Egyptian police kill second man as anti-Mursi protests flare nationwide

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Egyptian police shot dead one protester in the Mediterranean city of Port Said and another in Cairo on Monday as thousands of protesters continued to protest for the third day against President Mohammed Mursi.

“A young man called Mohammed Gharib was killed by gunfire during clashes outside Arab police station in Port Said,” the source said. “The youth died on his way to a hospital in the city of Zagazig.”

In Cairo on Monday, one man was killed as clashes between police and protesters raged into a fifth day, with demonstrators and police lobbing rocks at each other on a bridge in an underpass leading to Tahrir Square as tear gas hung heavily in the air.

Mursi late on Sunday announced a crackdown on the violence which has swept Egypt since Friday in which nearly 50 people have died, declaring a month-long state of emergency in the provinces of Port Said, Suez and Ismailiya, where rioters have attacked and torched police stations.

In a televised address he also slapped the three provinces with night-time curfews, while calling the opposition -- which accuses him of betraying the revolution that brought him to power -- to a national dialogue.

The National Salvation Front, which groups several mainly liberal and leftist movements, swiftly rejected the talks and called instead for countrywide protests on Friday.

“We will not participate in dialogue that is empty of content,” leading dissident Mohamed ElBaradei told reporters after a meeting of the NSF.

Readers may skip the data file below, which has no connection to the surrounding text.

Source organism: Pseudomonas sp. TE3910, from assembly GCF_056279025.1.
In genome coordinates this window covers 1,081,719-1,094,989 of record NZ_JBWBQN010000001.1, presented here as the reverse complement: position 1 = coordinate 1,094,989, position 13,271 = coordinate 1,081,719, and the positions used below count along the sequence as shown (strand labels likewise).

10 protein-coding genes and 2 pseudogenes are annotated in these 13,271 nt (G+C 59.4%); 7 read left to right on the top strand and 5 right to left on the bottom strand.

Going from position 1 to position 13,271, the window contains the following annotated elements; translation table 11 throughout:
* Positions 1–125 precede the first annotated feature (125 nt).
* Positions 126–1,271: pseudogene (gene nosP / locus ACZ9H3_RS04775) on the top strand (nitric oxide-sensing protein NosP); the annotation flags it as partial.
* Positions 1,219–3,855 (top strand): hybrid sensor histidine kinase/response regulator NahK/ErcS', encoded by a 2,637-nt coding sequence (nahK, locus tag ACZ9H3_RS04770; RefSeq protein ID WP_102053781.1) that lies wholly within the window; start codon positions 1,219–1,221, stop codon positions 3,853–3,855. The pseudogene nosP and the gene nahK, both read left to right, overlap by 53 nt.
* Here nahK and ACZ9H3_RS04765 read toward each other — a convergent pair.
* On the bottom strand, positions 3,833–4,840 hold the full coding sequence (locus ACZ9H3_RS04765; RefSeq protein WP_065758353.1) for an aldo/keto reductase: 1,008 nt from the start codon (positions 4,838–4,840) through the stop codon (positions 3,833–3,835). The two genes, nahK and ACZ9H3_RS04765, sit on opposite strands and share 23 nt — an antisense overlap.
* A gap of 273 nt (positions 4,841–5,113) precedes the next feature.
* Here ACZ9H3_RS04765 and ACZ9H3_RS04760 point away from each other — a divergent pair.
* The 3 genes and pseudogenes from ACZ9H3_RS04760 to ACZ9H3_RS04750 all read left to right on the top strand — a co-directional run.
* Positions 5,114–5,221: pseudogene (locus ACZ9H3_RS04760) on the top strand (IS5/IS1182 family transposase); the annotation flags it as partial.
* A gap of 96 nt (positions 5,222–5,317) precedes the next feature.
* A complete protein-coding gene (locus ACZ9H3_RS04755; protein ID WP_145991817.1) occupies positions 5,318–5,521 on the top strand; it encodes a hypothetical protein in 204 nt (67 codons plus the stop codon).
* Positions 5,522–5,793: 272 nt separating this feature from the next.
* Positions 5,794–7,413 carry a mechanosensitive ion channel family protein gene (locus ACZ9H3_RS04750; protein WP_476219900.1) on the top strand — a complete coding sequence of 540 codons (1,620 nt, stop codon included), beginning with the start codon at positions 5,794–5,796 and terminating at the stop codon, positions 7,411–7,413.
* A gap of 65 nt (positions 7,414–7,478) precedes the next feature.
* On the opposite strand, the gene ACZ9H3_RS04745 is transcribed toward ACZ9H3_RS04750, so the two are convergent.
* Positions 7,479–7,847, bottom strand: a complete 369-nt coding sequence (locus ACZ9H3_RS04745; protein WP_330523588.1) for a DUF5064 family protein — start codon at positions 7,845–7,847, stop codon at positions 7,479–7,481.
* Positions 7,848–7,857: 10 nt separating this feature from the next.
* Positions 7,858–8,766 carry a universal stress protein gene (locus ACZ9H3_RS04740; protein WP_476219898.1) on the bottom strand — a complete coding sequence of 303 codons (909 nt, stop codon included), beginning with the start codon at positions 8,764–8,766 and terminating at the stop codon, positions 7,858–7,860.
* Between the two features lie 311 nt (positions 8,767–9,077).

The coalition said Mursi needed to agree to a list of demands it laid out last week, including the formation of a national salvation government and the amendment of the Islamist-drafted constitution, before it agrees to any talks.

“We will not join a dialogue with no agenda just to project an image of talks,” ElBaradei said.

An NSF statement called “on the Egyptian people to take to the streets in all Tahrir Squares (across the nation) on Friday to stress the sanctity of the blood of the martyrs and achieve the goals of the revolution.”

Egypt's senate, meanwhile, ratified a law that would grant the armed forces powers of arrest, the official MENA news agency reported, as the country was gripped by days violent unrest.

According to the text the armed forces will “support the police in maintaining order and protecting vital installations until the end of parliamentary elections and whenever the National Defense Council (headed by President Mohamed Mursi) requests it.”

The army will also “be given powers of arrest according to the law,” it said.

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